But Ketelsleger refused to remove Ricky from the Newton Station gang file, where he is listed as a “gang associate” because he was arrested with a known gang member. Ricky will remain on that list for five years.


Ketelsleger did allow that Ricky's arrest was a “misfortune.” But, he said, “people have a tendency to look like one another.” He has children of his own. “If it was my kid, I'd be upset too. But robbery is a serious crime.” The police say they've launched an internal investigation into Ricky's charge that he was beaten the night of his arrest. Ketelsleger refused to say whether the officer involved in the investigation has any prior record of abuse. It's “a personnel matter,” he said, and therefore not open to public scrutiny.

Two days after Ricky came home, Salvador celebrated his 78th birthday. The whole family was there, as were many of Ricky's friends and several of his teachers. “This is the best gift I could ever wish for,” Salvador said that day. “To live to see Ricky this far, to see my family here, closer than ever.”

For Ricky, next to seeing his family, the biggest thrill was getting back to school. His friends gave him a warm welcome – Steve Bachrach held a party in his classroom, complete with sparkling cider. One teacher who spotted him in the hall stopped her class in midsentence and ran out to greet him. In recent senior-class elections, he was voted most popular, most outspoken and most likely to succeed. “I never knew so many people even cared,” he says. “That was cool.”

In class, though, Ricky was overwhelmed. “I felt lost,” he says. “I really didn't know what they were doing.” Sometimes he would doze off. Now, several weeks after his release, Ricky has recovered some of his confidence. He's outgoing in class and asks a lot of questions, but he's still struggling to catch up. His midterm grades were less than stellar – two B's, three C's and a D. “With math you have to know all the little stuff, and I missed a month of that,” he says. A Portrait of the Artist as a Young Man remains in his locker, unread.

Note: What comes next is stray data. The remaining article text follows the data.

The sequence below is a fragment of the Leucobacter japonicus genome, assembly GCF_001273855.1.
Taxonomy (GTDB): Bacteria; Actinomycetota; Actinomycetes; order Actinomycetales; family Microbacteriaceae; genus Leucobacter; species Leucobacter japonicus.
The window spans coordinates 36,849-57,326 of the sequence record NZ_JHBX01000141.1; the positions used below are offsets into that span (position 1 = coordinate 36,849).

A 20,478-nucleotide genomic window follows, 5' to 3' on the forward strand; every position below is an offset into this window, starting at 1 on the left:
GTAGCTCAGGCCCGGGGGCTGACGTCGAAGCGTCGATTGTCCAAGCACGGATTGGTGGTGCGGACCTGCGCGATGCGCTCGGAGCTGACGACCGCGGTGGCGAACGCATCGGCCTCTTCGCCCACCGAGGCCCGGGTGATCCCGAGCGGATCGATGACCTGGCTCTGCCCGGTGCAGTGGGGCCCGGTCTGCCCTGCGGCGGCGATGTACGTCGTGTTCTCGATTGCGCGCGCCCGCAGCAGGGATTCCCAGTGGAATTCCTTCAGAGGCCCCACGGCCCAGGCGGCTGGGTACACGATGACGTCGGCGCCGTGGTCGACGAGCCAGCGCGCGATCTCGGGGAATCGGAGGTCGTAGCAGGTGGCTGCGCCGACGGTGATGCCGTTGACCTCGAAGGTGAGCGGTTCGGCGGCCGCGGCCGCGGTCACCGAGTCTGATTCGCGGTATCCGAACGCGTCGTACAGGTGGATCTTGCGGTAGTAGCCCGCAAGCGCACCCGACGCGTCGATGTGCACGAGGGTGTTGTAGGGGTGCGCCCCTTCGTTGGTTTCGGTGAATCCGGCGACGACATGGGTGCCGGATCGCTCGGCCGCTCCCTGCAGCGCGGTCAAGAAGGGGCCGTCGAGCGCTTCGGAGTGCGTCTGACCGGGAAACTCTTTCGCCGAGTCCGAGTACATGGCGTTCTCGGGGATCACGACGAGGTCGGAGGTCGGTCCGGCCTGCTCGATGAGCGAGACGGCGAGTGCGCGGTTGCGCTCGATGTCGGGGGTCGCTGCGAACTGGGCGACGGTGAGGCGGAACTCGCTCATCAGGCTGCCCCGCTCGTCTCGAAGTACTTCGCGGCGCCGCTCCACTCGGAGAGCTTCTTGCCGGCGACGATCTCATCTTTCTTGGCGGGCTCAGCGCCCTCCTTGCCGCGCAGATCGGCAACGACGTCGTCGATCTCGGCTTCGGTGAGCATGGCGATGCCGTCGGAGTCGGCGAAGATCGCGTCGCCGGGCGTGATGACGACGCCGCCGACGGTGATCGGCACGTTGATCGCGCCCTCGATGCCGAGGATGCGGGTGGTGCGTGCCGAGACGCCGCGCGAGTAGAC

Ricky's not sure if jail changed him, and he's tired of talking about it. “The way I see it, I went to jail and I'm out now, you know? I'm just trying to forget about it.”

He does appreciate things more – his mother's cooking, his friends, his family, his freedom. “I got home and my grandma was crying,” he says. “That's the first time I'd seen her crying in my whole entire life.” His hair is longer – he has hair now – and he's started wearing more conservative clothes, shirts with collars and pants that aren't quite so baggy. He also has less patience for his classmates. “At times when I see kids who are disrespectful or not paying attention, I think, man, they need to go to jail,” he says. “They need to see what it can really be like. They take their freedom for granted.”

But Salvador worries that his son has been damaged in some irreparable way. “He doesn't discuss his experience,” Salvador says. “He doesn't talk about it. I don't really know exactly what his true feelings are. If he comes up with a nice answer, I just think he's trying to appease me. Most of the time I think he's confused. I don't know too much about these things, but he's just not as sharp. It's like his mind went to sleep on him, like it didn't want to take in all the stuff that was happening to him.”

More and more, Salvador finds himself thinking, “If only . . .” If only they had moved when Ricky was a boy. If only he had forced Ricky not to wear those baggy pants and cut his hair so short. If only he hadn't hired that private attorney. If only someone had bothered to find out that Jorge Bautista was cleared right away. It's a cruel game of self-torture, one that Salvador is trying to put an end to.

“Right now, I'm looking for the good,” Salvador said one afternoon as he turned to his son, sitting next to him on the blue-and-brown flowered sofa in the family living room. “Rick,” he said, “God has been taking care of you for a long time. Everything seems to go against you, and then, right at the very last moment, things fall into place and you come out of it all right. And this thing, you're gonna come out of it all right too.”